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Nourish International funds, plans nonprofit aid for underdeveloped countries

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Selling unconventional items like ugly sweaters, jewelry and coolers, the Ohio State chapter of Nourish International is making an impact on underdeveloped communities around the world, and plans to double that impact in 2015.

“Most of what we do is not typical fundraising,” Mckenzie Wirtz, a fourth-year in social work and co-president of OSU’s Nourish International chapter, said. Instead of asking for money via online campaigns, Wirtz said the organization instead chooses to sell goods and services, and then uses the profits to fund nonprofit efforts.

Nourish International is a nonprofit organization that engages students and empowers communities to make a lasting impact on extreme poverty, said Chancey Rouse, program director.

“We spend all year trying to earn money through business ventures on campus and whatever money we earn gets donated to a nonprofit in an underdeveloped country,” Wirtz said. “Over the summer, we send OSU students to help implement whatever project we choose to support that year.”

The OSU chapter is currently accepting applicants for a six-week program in Quito, Ecuador, this summer, but they decided not to stop there.

”Each partnership is a two-year commitment, and this is our second year with Triple Salto, where we are building greenhouses in Quito, Ecuador,” said Musab Imam, a fifth-year in biological engineering and co-president of OSU’s Nourish International chapter. “This year we decided to push ourselves and are actually sponsoring two different projects with the second being in India.”

Triple Salto, OSU’s partner in Ecuador, builds micro-greenhouses and provides healthy organic food for people in Quito, which benefits both the community’s health and economy, Rouse said.

“They are not only bringing in healthy options to the community, but it’s an opportunity for other people to make money for themselves,” Rouse said.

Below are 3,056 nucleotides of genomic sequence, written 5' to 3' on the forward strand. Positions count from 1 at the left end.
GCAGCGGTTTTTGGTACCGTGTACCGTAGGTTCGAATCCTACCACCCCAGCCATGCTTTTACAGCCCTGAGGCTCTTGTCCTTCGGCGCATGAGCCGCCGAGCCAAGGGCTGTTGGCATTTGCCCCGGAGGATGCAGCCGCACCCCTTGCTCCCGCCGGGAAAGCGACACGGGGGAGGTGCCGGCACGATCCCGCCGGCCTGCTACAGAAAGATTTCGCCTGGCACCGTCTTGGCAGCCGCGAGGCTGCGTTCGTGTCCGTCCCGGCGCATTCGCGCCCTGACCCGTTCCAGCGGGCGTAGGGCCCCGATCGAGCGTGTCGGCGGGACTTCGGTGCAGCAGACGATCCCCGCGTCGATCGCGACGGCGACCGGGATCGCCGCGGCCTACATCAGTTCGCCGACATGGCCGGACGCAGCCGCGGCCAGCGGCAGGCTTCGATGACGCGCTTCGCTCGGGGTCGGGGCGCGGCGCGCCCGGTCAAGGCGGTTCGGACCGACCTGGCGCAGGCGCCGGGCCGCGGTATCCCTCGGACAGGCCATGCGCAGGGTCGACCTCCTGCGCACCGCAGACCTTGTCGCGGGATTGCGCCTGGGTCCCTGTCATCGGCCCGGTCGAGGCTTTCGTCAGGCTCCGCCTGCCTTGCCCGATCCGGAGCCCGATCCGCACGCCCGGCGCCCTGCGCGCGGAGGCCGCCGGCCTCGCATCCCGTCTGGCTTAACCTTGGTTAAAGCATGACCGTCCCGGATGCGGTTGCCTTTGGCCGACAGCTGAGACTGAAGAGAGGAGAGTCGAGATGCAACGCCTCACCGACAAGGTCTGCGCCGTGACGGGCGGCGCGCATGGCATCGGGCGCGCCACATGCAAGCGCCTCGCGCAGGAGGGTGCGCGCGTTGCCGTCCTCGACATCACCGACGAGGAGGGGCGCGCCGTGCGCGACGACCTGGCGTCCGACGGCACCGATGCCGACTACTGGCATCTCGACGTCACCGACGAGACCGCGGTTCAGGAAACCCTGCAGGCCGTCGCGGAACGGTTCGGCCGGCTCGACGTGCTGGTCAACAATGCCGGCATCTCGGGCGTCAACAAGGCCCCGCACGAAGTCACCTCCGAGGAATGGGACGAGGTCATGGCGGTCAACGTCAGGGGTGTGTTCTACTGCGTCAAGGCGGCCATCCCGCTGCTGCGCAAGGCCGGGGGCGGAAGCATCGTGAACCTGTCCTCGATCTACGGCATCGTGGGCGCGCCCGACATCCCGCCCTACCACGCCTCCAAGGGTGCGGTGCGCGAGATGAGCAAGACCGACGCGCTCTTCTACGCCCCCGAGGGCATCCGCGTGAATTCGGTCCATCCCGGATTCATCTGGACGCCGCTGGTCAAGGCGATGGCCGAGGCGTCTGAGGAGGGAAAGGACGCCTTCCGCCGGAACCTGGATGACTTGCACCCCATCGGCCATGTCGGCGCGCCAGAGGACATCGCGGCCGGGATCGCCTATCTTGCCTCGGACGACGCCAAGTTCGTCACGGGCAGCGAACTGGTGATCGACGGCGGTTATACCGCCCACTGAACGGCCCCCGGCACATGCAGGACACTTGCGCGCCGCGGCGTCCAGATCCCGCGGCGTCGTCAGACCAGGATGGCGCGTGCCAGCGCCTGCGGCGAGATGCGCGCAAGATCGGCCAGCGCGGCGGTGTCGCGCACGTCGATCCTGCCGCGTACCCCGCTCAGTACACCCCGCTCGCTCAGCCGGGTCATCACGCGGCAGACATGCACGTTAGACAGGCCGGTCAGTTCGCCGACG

Rouse added that Nourish International as a whole is going through a period of huge growth and they currently have a five-year strategic plan to expand into 100 schools and universities.

“During the 2012-2013 year, we had maybe 26-28 chapters,” Rouse said. “We expanded for the 2013-2014 year to 45 campus chapters. For this year, we are now at 60 campuses, a chapter in Canada, and have five high-school chapters.”

Nourish International doesn’t only aid other communities, but also provides sustainable and lasting help, Wirtz said.

“One of the coolest things is that throughout the year when we raise the money for countries abroad, we don’t just drop the money off,” Imam said. “We go see it and put it into action ourselves so we know that it’s sustainable and actually benefiting the people.”

Being involved with Nourish International is about helping underdeveloped communities and also bettering yourself, Imam said.

“The good thing about Nourish is that it is a small organization, but it is growing,” Imam said. “It’s very easy to develop leadership skills. When I first joined, I was more quiet, but I started to take on more of a leadership role, which is definitely good for me in the long run.”

The work of the OSU chapter has been noticed by Nourish International leadership.

“We are very proud of our OSU chapter, which is one of our oldest chapters,” Rouse said. “They are quickly becoming an advanced chapter in our network. They are one of the few chapters who will be working on two projects this year, which is tremendous for them to have twice the impact in two different communities.”

The organization meets every Sunday at 7 p.m. at Hitchcock Hall in room 30.

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